What nlancre of Ivell thou be

In Goddis name I coungere the.

I coungere the with the holy crosse That Iesus was done on with fors. coniure the with nayles thrc

That Iesus was nayled upon the tree.

I coungere the with the croune of thorne That lesus hede was done with skorne. 1 coungere the with the precious blade That lesus shewyd vpon the rode. I coungere the with woundys fyve That lesus suffred be his lyve.

I coungere the with that holy spere That Longenus to Iesus hert can bere.
as Evans, Magical Jewels, p. 128; Scot, Discoverie of Witchcraft, pp. 233, 244; Carleton Brown, Secular Lyrics of the XIV—XV Centuries, 1952, pp. 58—61.

I coungere the neuertheless

With all the vertues of the masse

And all the prayers of Seynt Dorathe.

In nomine Patris et Filii et Spiritus Sancti. Amen.43

Some charms confused the matter further by inserting a clause that made what clearly operated as a binding conjuration into a prayer of supplication. Thus one charm against thieves conjures potential robbers in no uncertain terms by the Trinity, the "vertu of every masse / that ever was seyde", by herb and stone and tree, "that they stand still as stone / they have ne powere away to gon / By the vertu of the holy trinite / Tylle they have lyve of me". But it concludes as a straightforward petition – "Lord iesu, Graunte nie thys / as ye bell in heven blys.''46

Pardons and Promises

The charms and invocations found among the popular prayers of the Florae and related prayer collections are not the only texts which raise problems for ally understanding of the nature of popular religion in the late Middle Ages. The indulgences or pardons and other promises in the rubrics which accompanied not merely the charms, but even such impeccably mainstream devotions as the "Obsecro 'Fe" and the "Fifteen Oes" raise similar questions about the relationship between official and popular piety.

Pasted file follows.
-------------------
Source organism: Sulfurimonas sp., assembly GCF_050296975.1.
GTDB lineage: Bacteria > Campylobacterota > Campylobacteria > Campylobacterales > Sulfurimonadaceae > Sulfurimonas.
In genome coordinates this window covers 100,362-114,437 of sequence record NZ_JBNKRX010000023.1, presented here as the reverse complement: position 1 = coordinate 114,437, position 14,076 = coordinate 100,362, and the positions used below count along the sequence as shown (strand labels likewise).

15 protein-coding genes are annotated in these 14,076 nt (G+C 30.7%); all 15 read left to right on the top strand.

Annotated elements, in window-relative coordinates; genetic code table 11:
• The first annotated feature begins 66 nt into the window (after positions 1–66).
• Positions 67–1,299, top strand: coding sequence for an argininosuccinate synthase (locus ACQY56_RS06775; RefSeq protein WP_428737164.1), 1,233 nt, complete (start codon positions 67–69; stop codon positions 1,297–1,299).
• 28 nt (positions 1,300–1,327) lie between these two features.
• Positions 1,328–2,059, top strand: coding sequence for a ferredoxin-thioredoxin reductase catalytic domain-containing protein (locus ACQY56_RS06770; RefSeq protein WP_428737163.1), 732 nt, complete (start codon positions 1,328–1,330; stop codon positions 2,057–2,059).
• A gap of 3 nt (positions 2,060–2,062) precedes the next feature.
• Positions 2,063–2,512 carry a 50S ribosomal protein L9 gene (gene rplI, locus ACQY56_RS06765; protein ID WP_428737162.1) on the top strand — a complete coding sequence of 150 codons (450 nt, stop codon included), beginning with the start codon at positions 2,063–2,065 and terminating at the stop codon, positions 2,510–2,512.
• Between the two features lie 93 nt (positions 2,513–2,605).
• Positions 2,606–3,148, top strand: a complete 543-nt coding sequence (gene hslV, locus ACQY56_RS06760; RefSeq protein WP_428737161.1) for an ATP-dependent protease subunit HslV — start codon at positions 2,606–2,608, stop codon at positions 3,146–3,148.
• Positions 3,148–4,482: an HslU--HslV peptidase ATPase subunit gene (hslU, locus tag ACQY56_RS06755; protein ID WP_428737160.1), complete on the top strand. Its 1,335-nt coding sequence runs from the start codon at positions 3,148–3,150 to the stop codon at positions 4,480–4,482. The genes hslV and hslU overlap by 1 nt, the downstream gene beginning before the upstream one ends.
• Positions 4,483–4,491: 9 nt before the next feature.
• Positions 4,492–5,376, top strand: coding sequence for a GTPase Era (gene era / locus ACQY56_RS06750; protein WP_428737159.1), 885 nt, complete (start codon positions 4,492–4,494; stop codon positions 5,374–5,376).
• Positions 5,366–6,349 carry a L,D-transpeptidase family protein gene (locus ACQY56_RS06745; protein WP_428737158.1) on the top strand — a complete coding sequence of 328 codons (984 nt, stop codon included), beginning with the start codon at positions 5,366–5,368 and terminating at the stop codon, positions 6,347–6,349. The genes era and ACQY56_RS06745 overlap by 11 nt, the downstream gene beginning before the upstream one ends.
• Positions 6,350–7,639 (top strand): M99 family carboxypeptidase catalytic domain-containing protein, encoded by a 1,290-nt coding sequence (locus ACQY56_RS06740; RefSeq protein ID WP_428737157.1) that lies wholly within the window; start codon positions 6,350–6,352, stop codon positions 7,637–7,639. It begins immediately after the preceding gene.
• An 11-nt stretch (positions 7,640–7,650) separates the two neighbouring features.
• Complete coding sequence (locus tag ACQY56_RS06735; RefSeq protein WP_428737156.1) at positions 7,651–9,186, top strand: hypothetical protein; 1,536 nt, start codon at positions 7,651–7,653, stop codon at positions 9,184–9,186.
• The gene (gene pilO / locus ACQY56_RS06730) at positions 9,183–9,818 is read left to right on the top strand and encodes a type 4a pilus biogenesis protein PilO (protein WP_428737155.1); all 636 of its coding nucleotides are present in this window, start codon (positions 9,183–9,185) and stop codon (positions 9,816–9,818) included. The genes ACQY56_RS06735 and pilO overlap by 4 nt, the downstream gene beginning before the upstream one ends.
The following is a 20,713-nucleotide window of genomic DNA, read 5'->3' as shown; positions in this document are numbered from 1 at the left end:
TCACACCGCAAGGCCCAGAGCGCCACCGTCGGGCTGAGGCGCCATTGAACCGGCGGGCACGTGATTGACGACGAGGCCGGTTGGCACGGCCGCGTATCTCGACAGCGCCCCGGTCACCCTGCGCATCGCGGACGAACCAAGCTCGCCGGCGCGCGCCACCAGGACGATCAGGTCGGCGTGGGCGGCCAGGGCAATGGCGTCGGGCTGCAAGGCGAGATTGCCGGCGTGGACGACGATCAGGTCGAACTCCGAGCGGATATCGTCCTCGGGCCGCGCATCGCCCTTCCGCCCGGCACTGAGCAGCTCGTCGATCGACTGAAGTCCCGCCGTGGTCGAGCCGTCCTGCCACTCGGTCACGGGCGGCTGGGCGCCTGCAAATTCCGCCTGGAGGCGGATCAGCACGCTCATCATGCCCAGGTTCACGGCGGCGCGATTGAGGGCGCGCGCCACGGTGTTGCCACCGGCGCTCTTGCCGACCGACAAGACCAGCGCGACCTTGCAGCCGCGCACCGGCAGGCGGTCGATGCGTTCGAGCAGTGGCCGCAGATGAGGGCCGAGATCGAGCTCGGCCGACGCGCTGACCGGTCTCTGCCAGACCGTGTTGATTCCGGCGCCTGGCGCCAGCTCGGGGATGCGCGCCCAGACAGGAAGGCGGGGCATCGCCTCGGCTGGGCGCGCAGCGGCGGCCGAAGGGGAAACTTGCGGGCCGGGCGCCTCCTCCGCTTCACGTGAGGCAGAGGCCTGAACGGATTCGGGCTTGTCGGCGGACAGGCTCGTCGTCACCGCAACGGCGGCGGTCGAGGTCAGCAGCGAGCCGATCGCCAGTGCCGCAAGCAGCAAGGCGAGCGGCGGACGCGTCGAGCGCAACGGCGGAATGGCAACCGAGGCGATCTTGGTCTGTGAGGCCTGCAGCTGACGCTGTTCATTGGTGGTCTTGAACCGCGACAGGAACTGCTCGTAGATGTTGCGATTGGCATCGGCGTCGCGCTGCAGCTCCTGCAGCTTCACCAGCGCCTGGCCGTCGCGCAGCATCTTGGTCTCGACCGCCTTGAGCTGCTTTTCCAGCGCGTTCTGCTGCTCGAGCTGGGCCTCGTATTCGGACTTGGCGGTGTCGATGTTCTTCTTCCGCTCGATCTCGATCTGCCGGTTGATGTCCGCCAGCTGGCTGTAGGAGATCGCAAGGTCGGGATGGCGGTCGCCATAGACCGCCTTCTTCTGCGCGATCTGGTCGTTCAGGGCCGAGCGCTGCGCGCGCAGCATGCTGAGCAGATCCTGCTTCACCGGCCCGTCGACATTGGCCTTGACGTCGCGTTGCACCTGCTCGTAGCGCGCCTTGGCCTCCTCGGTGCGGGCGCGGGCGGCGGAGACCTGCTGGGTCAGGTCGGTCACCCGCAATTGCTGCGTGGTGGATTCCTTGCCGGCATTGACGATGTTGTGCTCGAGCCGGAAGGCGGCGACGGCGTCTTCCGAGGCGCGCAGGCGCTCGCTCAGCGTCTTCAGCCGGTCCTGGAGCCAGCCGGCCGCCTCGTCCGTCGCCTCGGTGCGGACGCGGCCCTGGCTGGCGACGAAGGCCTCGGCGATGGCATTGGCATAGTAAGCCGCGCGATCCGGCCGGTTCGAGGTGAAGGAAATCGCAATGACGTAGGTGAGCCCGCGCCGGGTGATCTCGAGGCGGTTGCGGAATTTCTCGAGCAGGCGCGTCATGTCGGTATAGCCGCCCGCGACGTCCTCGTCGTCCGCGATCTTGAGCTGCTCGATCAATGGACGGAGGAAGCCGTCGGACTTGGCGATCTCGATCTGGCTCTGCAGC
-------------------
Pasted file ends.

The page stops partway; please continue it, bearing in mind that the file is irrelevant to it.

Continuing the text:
These rubrics offered essentially two types of promise. The first of these consisted of indulgences, ranging from a sober forty days to a spurious 4(1,(1)0 years; the second type consisted of promised benefits in this world or the next – the conversion of fifteen kinsmen and the release of fifteen souls from Purgatory, prefaced to the "Fifteen ()es", the promise of immunity from death by poison, battle, judicial process, fire, or water attached to the "Deus Propicius Esto", or the promise prefixed to the "Obsecro Te" that the Blessed Virgin would appear to the devotee to give them warning of the day and hour of his or her death, and would guarantee them salvation.47

Before the indulgence rubrics can be understood, it is necessary to define exactly what an indulgence or pardon was believed to be.

w 'l', Silverstein (cd.), Medieval English Lyrics, 1971 p. 126; on the whole question sec I). Gray, "Notes on Sonic Middle English Charms'', in 13. Rowland (ed.), Chaucer and Middle English Studies, 1974, pp. 56-71.

CUL MS Add. 5943f 170r.

;' Hor. Ehor., pp. 66, 76; a representative group of these promises arc conveniently gathered in Hoskins, pp. 124—7.